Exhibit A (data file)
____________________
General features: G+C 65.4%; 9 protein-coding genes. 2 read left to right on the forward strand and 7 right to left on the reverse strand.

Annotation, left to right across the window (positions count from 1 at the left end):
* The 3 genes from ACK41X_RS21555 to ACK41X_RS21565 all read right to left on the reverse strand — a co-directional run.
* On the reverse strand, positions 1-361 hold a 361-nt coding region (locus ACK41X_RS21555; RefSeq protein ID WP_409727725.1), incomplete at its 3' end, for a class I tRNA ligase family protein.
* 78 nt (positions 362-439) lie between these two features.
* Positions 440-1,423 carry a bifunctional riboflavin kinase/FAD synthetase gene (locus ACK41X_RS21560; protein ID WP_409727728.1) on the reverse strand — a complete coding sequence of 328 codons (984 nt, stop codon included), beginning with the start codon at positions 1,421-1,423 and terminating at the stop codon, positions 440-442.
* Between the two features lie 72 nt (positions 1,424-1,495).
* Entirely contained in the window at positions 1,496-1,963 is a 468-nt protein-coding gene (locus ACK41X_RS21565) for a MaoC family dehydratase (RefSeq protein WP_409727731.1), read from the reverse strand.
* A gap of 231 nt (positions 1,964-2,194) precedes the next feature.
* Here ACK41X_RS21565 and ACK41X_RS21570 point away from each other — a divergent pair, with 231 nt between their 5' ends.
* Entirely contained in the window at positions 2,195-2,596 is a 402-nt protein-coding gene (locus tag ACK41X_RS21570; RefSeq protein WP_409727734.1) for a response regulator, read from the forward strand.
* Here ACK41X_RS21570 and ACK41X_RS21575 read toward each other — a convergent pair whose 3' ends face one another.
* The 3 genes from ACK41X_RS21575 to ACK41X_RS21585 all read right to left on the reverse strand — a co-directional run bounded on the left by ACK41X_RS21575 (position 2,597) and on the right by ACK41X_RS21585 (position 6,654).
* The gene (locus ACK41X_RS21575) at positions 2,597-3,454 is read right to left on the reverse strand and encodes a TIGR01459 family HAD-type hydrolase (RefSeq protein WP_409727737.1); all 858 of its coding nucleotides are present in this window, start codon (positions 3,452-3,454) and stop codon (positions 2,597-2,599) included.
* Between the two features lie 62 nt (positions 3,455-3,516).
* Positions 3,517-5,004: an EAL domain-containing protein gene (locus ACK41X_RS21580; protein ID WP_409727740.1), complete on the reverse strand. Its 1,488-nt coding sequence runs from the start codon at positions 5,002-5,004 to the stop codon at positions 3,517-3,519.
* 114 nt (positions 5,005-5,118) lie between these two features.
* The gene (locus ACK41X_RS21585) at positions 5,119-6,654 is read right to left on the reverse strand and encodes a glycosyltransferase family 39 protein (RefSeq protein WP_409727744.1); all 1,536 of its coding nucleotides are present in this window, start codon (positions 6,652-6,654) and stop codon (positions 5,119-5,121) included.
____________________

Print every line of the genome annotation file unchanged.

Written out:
General features: G+C 65.4%; 9 protein-coding genes. 2 read left to right on the forward strand and 7 right to left on the reverse strand.

Annotation, left to right across the window (positions count from 1 at the left end):
* The 3 genes from ACK41X_RS21555 to ACK41X_RS21565 all read right to left on the reverse strand — a co-directional run.
* On the reverse strand, positions 1-361 hold a 361-nt coding region (locus ACK41X_RS21555; RefSeq protein ID WP_409727725.1), incomplete at its 3' end, for a class I tRNA ligase family protein.
* 78 nt (positions 362-439) lie between these two features.
* Positions 440-1,423 carry a bifunctional riboflavin kinase/FAD synthetase gene (locus ACK41X_RS21560; protein ID WP_409727728.1) on the reverse strand — a complete coding sequence of 328 codons (984 nt, stop codon included), beginning with the start codon at positions 1,421-1,423 and terminating at the stop codon, positions 440-442.
* Between the two features lie 72 nt (positions 1,424-1,495).
* Entirely contained in the window at positions 1,496-1,963 is a 468-nt protein-coding gene (locus ACK41X_RS21565) for a MaoC family dehydratase (RefSeq protein WP_409727731.1), read from the reverse strand.
* A gap of 231 nt (positions 1,964-2,194) precedes the next feature.
* Here ACK41X_RS21565 and ACK41X_RS21570 point away from each other — a divergent pair, with 231 nt between their 5' ends.
* Entirely contained in the window at positions 2,195-2,596 is a 402-nt protein-coding gene (locus tag ACK41X_RS21570; RefSeq protein WP_409727734.1) for a response regulator, read from the forward strand.
* Here ACK41X_RS21570 and ACK41X_RS21575 read toward each other — a convergent pair whose 3' ends face one another.
* The 3 genes from ACK41X_RS21575 to ACK41X_RS21585 all read right to left on the reverse strand — a co-directional run bounded on the left by ACK41X_RS21575 (position 2,597) and on the right by ACK41X_RS21585 (position 6,654).
* The gene (locus ACK41X_RS21575) at positions 2,597-3,454 is read right to left on the reverse strand and encodes a TIGR01459 family HAD-type hydrolase (RefSeq protein WP_409727737.1); all 858 of its coding nucleotides are present in this window, start codon (positions 3,452-3,454) and stop codon (positions 2,597-2,599) included.
* Between the two features lie 62 nt (positions 3,455-3,516).
* Positions 3,517-5,004: an EAL domain-containing protein gene (locus ACK41X_RS21580; protein ID WP_409727740.1), complete on the reverse strand. Its 1,488-nt coding sequence runs from the start codon at positions 5,002-5,004 to the stop codon at positions 3,517-3,519.
* 114 nt (positions 5,005-5,118) lie between these two features.
* The gene (locus ACK41X_RS21585) at positions 5,119-6,654 is read right to left on the reverse strand and encodes a glycosyltransferase family 39 protein (RefSeq protein WP_409727744.1); all 1,536 of its coding nucleotides are present in this window, start codon (positions 6,652-6,654) and stop codon (positions 5,119-5,121) included.